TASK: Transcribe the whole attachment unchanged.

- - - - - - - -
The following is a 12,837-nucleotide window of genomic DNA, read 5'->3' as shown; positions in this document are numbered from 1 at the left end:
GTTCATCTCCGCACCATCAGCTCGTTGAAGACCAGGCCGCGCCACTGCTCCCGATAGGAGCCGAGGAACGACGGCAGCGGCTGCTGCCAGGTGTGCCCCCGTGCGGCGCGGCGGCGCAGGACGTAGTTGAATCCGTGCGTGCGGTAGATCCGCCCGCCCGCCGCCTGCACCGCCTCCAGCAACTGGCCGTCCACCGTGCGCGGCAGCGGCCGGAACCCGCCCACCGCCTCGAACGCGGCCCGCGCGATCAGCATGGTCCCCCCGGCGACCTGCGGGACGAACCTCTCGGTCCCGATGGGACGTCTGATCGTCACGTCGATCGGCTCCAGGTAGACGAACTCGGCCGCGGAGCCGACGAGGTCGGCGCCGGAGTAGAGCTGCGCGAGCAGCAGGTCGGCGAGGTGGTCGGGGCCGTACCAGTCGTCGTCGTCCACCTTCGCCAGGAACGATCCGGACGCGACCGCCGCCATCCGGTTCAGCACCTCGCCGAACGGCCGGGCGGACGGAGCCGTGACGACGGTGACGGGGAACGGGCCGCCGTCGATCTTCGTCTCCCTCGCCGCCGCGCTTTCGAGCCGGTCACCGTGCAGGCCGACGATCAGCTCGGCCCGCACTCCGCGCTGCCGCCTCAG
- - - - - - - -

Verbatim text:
The following is a 12,837-nucleotide window of genomic DNA, read 5'->3' as shown; positions in this document are numbered from 1 at the left end:
GTTCATCTCCGCACCATCAGCTCGTTGAAGACCAGGCCGCGCCACTGCTCCCGATAGGAGCCGAGGAACGACGGCAGCGGCTGCTGCCAGGTGTGCCCCCGTGCGGCGCGGCGGCGCAGGACGTAGTTGAATCCGTGCGTGCGGTAGATCCGCCCGCCCGCCGCCTGCACCGCCTCCAGCAACTGGCCGTCCACCGTGCGCGGCAGCGGCCGGAACCCGCCCACCGCCTCGAACGCGGCCCGCGCGATCAGCATGGTCCCCCCGGCGACCTGCGGGACGAACCTCTCGGTCCCGATGGGACGTCTGATCGTCACGTCGATCGGCTCCAGGTAGACGAACTCGGCCGCGGAGCCGACGAGGTCGGCGCCGGAGTAGAGCTGCGCGAGCAGCAGGTCGGCGAGGTGGTCGGGGCCGTACCAGTCGTCGTCGTCCACCTTCGCCAGGAACGATCCGGACGCGACCGCCGCCATCCGGTTCAGCACCTCGCCGAACGGCCGGGCGGACGGAGCCGTGACGACGGTGACGGGGAACGGGCCGCCGTCGATCTTCGTCTCCCTCGCCGCCGCGCTTTCGAGCCGGTCACCGTGCAGGCCGACGATCAGCTCGGCCCGCACTCCGCGCTGCCGCCTCAG